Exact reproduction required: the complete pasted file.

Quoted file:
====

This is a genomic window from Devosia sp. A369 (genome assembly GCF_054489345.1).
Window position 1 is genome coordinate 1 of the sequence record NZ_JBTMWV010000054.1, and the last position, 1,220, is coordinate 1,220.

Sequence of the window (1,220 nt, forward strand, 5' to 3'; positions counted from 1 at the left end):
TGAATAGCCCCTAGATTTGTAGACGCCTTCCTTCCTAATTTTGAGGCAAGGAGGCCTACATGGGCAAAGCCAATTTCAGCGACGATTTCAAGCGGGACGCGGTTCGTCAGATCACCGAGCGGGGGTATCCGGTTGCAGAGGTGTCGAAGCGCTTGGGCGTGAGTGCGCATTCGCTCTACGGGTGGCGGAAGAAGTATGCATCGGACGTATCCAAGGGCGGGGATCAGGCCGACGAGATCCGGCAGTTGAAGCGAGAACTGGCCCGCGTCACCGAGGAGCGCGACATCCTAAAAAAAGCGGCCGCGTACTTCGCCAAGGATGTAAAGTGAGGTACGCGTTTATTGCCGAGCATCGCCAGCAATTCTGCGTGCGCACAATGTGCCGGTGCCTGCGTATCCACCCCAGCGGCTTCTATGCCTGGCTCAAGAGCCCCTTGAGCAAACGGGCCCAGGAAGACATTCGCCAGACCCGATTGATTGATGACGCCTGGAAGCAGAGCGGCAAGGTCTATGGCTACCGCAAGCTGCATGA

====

This is a genomic window from Devosia sp. A369 (genome assembly GCF_054489345.1).
Window position 1 is genome coordinate 1 of the sequence record NZ_JBTMWV010000054.1, and the last position, 1,220, is coordinate 1,220.

Sequence of the window (1,220 nt, forward strand, 5' to 3'; positions counted from 1 at the left end):
TGAATAGCCCCTAGATTTGTAGACGCCTTCCTTCCTAATTTTGAGGCAAGGAGGCCTACATGGGCAAAGCCAATTTCAGCGACGATTTCAAGCGGGACGCGGTTCGTCAGATCACCGAGCGGGGGTATCCGGTTGCAGAGGTGTCGAAGCGCTTGGGCGTGAGTGCGCATTCGCTCTACGGGTGGCGGAAGAAGTATGCATCGGACGTATCCAAGGGCGGGGATCAGGCCGACGAGATCCGGCAGTTGAAGCGAGAACTGGCCCGCGTCACCGAGGAGCGCGACATCCTAAAAAAAGCGGCCGCGTACTTCGCCAAGGATGTAAAGTGAGGTACGCGTTTATTGCCGAGCATCGCCAGCAATTCTGCGTGCGCACAATGTGCCGGTGCCTGCGTATCCACCCCAGCGGCTTCTATGCCTGGCTCAAGAGCCCCTTGAGCAAACGGGCCCAGGAAGACATTCGCCAGACCCGATTGATTGATGACGCCTGGAAGCAGAGCGGCAAGGTCTATGGCTACCGCAAGCTGCATGA